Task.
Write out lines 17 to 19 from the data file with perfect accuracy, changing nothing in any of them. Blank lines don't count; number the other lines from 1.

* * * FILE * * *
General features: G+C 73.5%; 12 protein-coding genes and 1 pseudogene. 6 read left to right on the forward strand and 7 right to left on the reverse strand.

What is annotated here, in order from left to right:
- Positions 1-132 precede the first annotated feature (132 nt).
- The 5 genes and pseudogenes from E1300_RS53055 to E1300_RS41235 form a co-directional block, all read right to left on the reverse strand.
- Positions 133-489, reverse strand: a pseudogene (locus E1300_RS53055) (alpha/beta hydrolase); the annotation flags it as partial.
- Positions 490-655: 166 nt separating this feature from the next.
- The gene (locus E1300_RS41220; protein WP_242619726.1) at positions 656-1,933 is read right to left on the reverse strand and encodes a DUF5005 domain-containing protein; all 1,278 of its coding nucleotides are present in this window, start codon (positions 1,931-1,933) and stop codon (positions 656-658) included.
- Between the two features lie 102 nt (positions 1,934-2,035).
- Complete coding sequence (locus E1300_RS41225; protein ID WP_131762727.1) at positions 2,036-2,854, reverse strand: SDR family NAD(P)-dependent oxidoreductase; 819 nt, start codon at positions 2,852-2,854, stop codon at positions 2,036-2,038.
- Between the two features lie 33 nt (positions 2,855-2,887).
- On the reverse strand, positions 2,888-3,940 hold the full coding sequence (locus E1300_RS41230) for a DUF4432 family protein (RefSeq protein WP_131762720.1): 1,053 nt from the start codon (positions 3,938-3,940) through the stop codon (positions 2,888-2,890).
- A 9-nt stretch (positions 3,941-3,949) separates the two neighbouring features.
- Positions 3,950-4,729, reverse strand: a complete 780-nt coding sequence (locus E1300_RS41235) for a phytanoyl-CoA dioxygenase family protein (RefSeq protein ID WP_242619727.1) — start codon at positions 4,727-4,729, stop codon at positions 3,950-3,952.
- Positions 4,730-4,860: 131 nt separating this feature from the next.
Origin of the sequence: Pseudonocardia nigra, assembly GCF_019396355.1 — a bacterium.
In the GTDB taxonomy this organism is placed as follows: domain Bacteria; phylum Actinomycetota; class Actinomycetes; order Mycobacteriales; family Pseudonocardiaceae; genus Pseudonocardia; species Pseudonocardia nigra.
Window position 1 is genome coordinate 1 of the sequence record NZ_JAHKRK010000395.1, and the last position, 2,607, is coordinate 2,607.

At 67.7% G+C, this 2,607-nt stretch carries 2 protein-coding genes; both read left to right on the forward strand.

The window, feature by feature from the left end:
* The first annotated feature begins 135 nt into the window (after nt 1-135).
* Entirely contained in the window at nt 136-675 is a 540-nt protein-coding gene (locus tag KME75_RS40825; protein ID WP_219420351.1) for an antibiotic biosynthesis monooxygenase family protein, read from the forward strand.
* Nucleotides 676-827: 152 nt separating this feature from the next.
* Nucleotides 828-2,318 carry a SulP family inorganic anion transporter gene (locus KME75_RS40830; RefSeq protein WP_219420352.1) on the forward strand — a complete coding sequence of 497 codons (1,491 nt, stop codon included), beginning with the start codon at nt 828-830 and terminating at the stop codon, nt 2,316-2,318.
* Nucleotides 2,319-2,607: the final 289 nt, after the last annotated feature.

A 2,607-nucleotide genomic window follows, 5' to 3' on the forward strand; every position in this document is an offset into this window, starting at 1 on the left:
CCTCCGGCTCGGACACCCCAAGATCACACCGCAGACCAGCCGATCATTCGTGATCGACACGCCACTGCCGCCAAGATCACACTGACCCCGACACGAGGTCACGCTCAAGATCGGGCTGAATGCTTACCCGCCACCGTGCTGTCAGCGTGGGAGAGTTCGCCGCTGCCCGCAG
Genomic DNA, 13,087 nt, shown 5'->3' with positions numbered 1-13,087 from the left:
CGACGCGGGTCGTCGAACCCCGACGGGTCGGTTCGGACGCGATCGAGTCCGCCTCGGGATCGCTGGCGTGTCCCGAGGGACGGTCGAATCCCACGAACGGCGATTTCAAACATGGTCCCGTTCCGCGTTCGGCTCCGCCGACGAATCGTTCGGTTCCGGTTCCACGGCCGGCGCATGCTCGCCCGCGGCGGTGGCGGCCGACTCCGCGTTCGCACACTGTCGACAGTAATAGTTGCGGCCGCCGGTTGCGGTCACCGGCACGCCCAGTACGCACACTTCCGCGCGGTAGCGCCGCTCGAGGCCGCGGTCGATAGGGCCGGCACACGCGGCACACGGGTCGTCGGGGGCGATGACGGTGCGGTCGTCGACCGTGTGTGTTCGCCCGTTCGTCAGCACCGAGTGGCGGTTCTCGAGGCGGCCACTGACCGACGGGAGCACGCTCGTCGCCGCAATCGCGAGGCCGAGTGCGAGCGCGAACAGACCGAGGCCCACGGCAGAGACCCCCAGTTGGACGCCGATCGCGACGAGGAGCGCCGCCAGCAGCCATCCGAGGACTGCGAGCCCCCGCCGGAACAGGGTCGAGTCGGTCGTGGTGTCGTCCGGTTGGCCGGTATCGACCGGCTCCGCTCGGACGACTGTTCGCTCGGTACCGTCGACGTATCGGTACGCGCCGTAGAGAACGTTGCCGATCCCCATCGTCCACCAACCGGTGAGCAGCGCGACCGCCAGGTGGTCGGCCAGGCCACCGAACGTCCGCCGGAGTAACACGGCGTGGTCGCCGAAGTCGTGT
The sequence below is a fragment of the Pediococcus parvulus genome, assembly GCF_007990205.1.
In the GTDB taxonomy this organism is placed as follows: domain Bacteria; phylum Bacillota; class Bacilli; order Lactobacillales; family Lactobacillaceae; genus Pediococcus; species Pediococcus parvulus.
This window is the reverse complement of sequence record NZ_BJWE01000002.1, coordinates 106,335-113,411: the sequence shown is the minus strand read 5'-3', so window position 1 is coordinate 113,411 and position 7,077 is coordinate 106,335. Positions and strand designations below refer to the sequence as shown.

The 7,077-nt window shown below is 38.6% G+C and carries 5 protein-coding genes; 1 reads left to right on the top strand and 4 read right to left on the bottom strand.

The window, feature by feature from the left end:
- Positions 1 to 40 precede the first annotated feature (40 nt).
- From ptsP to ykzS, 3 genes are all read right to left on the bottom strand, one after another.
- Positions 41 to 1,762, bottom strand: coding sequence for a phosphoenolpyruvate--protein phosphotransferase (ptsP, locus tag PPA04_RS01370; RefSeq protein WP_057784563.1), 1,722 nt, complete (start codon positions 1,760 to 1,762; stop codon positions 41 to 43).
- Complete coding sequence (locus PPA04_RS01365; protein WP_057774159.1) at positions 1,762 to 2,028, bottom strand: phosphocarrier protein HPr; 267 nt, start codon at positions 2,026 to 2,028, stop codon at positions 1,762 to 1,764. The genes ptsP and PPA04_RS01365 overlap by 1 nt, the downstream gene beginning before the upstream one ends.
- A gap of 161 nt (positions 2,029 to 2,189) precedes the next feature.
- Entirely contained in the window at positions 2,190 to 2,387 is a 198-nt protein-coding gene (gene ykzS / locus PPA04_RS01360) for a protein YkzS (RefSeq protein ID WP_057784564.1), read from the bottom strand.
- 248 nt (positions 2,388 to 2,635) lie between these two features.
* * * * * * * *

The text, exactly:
Window position 1 is genome coordinate 1 of the sequence record NZ_JAHKRK010000395.1, and the last position, 2,607, is coordinate 2,607.

At 67.7% G+C, this 2,607-nt stretch carries 2 protein-coding genes; both read left to right on the forward strand.

The window, feature by feature from the left end: